Working on improving your credit? Boosting your credit can be as simple as understanding how a your credit score works and what to do to maintain good credit.
1. Maintain a good credit score. Credit scores can improve and change over time.
A credit score is a number assigned to you ranging from 300 to 850 that determines your creditworthiness when applying for credit. Having good credit or a high credit score, can save you money when applying for a mortgage loan or credit card. Lenders look at your score to assist them in making a decision whether or not to extend you credit and at what interest rate. The good news is a low credit score does not have to follow you forever. If you have a low credit score, work on improving your score by making timely payments, paying off debt and closing old accounts.
2. Delinquent accounts can remain on your credit file for 7 to 10 years.
Negative accounts, including late payments, collection accounts, repossessions, tax liens, judgments and bankruptcies can remain on your credit report for 7 to 10 years from the date of delinquency. The earlier you begin repairing your credit, the sooner you can start rebuilding your credit. Older negative accounts will not affect your credit score in the same manner as a new negative account.
3. Inaccurate information can be removed from your credit report.
If you review your report and there is inaccurate information, under the Fair Credit Reporting Act (“FCRA”) you are entitled to dispute the inaccurate information with the credit reporting agencies and request the information be deleted from your credit file.
4. Credit card utilization can help build your credit score.
Credit card utilization is one of the most important factors used to calculate your credit score. You can figure out your utilization rate by dividing your total credit card balances by your total credit card limits.
5. Making timely payments on your accounts can raise your score.
Making all of your payments on time is the number one easiest way to raise your credit score. If you are slow to submit payment try using the internet to set up auto-pay on your accounts, this can help ensure timely payments.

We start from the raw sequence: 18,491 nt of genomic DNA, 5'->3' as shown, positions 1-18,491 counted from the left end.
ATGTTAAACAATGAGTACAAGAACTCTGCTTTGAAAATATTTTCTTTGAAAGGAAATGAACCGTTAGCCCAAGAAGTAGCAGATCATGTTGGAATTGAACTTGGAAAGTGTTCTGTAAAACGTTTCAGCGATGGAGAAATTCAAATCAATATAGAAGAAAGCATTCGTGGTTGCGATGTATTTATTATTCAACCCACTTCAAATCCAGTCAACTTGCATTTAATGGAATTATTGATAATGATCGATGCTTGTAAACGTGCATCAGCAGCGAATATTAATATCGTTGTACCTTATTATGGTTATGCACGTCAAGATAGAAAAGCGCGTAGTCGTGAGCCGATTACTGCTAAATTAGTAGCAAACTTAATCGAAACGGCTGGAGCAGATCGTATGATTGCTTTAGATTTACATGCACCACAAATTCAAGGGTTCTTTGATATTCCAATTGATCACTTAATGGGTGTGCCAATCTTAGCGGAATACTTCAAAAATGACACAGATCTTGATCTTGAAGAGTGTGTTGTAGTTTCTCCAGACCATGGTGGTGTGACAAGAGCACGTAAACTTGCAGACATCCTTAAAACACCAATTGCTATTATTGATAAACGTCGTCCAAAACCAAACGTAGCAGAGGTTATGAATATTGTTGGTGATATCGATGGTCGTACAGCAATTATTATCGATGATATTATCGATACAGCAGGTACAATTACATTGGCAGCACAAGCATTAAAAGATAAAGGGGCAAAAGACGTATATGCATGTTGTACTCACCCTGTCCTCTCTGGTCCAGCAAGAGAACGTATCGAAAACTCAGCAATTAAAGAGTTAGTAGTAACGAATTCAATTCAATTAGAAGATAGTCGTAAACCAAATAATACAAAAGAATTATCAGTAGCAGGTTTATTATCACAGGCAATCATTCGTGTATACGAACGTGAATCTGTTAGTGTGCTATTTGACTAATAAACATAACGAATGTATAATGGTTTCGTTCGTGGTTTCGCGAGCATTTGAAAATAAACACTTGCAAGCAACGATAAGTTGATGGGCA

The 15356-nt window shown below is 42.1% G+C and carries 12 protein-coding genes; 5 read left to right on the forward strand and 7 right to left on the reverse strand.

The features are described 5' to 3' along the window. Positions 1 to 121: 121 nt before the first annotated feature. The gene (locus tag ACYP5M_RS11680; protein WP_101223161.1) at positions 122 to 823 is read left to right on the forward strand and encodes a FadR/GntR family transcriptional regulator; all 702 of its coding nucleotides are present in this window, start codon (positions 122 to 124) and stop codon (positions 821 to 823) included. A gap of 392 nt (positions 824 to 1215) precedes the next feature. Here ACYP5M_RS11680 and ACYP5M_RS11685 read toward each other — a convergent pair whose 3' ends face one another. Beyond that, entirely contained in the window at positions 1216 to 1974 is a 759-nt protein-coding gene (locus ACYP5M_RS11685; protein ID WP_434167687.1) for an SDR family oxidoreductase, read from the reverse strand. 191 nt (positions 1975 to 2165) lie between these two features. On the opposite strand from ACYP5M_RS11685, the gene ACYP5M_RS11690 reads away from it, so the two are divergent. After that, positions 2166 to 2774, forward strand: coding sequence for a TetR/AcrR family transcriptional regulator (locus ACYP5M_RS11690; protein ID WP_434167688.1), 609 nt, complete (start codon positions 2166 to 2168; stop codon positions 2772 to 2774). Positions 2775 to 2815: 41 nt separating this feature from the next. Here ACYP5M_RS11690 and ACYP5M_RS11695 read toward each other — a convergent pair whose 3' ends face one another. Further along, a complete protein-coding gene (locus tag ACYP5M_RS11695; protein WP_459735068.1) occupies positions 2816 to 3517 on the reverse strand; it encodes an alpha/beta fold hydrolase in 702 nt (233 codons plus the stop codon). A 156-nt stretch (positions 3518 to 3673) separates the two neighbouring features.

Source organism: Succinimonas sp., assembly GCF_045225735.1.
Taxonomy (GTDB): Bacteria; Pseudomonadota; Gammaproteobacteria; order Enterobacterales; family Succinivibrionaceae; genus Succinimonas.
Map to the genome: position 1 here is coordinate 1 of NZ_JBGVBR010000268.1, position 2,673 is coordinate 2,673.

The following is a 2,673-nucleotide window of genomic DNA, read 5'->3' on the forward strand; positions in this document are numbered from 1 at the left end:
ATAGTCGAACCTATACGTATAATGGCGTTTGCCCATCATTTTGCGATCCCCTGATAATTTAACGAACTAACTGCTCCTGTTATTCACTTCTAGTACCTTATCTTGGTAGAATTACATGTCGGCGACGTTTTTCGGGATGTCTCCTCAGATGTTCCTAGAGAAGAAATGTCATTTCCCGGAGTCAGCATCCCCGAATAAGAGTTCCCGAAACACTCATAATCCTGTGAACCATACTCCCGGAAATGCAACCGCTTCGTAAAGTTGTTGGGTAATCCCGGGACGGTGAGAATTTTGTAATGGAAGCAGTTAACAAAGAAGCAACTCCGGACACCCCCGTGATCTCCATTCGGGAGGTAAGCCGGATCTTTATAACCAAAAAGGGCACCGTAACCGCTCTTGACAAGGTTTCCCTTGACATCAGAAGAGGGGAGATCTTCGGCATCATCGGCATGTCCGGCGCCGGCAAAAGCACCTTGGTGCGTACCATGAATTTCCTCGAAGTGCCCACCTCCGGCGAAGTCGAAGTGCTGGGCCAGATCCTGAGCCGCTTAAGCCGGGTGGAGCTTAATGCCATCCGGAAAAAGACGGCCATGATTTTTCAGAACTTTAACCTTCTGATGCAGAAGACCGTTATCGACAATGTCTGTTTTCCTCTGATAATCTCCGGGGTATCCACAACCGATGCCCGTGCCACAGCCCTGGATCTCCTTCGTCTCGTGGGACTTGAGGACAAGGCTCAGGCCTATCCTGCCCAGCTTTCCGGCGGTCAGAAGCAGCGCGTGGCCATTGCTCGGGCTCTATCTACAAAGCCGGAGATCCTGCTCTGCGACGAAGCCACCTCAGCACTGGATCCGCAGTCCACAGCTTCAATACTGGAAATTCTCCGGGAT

6. Try not to carry balances on your credit cards.
If you are unable to make payment in full every month on your credit cards, try not to continue charging on the card so the balance doesn’t continue to soar. Even making the minimum payment every month will affect your score, because the credit card companies will continue to assign late fees and interest on the unpaid balance.
7. Unpaid student loans can harm your credit.
Student loans are one of the types of debts that will remain with you for life. Try to make payments on a regular basis and even consider paying off your loans early.
8. Co-signing on a loan can affect your credit score.
While it may seem like the right thing to do, co-signing on a loan to help a relative or friend will affect your score. If the loan holder defaults on the loan it becomes your responsibility and lenders will take this factor into account.
9. Credit inquiries can affect your score.
Each time you apply for credit the lender will access your report. Each access will affect your score and the more inquiries you have the more your score will be impacted.
10. Regularly review your report and score.
Pulling a copy of your report and score regularly will ensure its accuracy. Knowing what is on your report at all times is the first step improving it. You are entitled to one free copy of your report each year. Order your copy at www.AnnualCreditReport.com.
If you are in need of additional advice or assistance regarding your credit report, contact SmithMarco P.C. for a completely free case review.